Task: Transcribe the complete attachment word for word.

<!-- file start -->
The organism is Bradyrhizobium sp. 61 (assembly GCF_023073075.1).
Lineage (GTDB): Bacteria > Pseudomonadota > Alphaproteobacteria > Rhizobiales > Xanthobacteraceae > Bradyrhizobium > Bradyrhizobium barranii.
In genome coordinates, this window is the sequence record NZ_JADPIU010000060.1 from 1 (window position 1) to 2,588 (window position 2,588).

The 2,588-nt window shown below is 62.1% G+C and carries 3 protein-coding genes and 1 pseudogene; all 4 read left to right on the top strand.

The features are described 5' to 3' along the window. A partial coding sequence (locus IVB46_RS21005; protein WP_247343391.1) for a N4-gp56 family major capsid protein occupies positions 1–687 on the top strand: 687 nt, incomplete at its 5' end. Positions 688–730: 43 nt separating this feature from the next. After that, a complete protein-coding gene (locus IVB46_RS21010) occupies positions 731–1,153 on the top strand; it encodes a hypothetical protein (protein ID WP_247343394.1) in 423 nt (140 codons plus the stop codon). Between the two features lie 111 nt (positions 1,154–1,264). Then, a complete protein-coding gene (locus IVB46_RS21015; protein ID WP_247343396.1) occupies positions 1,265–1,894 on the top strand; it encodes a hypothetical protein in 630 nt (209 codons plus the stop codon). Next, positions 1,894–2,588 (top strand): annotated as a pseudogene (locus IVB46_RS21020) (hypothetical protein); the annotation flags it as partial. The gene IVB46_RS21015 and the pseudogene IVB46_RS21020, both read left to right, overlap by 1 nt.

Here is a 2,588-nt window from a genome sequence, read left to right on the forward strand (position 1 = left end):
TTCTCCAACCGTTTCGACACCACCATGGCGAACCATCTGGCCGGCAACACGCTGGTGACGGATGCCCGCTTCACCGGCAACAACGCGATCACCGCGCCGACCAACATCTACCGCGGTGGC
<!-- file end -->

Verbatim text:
The organism is Bradyrhizobium sp. 61 (assembly GCF_023073075.1).
Lineage (GTDB): Bacteria > Pseudomonadota > Alphaproteobacteria > Rhizobiales > Xanthobacteraceae > Bradyrhizobium > Bradyrhizobium barranii.
In genome coordinates, this window is the sequence record NZ_JADPIU010000060.1 from 1 (window position 1) to 2,588 (window position 2,588).

The 2,588-nt window shown below is 62.1% G+C and carries 3 protein-coding genes and 1 pseudogene; all 4 read left to right on the top strand.

The features are described 5' to 3' along the window. A partial coding sequence (locus IVB46_RS21005; protein WP_247343391.1) for a N4-gp56 family major capsid protein occupies positions 1–687 on the top strand: 687 nt, incomplete at its 5' end. Positions 688–730: 43 nt separating this feature from the next. After that, a complete protein-coding gene (locus IVB46_RS21010) occupies positions 731–1,153 on the top strand; it encodes a hypothetical protein (protein ID WP_247343394.1) in 423 nt (140 codons plus the stop codon). Between the two features lie 111 nt (positions 1,154–1,264). Then, a complete protein-coding gene (locus IVB46_RS21015; protein ID WP_247343396.1) occupies positions 1,265–1,894 on the top strand; it encodes a hypothetical protein in 630 nt (209 codons plus the stop codon). Next, positions 1,894–2,588 (top strand): annotated as a pseudogene (locus IVB46_RS21020) (hypothetical protein); the annotation flags it as partial. The gene IVB46_RS21015 and the pseudogene IVB46_RS21020, both read left to right, overlap by 1 nt.

Here is a 2,588-nt window from a genome sequence, read left to right on the forward strand (position 1 = left end):
TTCTCCAACCGTTTCGACACCACCATGGCGAACCATCTGGCCGGCAACACGCTGGTGACGGATGCCCGCTTCACCGGCAACAACGCGATCACCGCGCCGACCAACATCTACCGCGGTGGC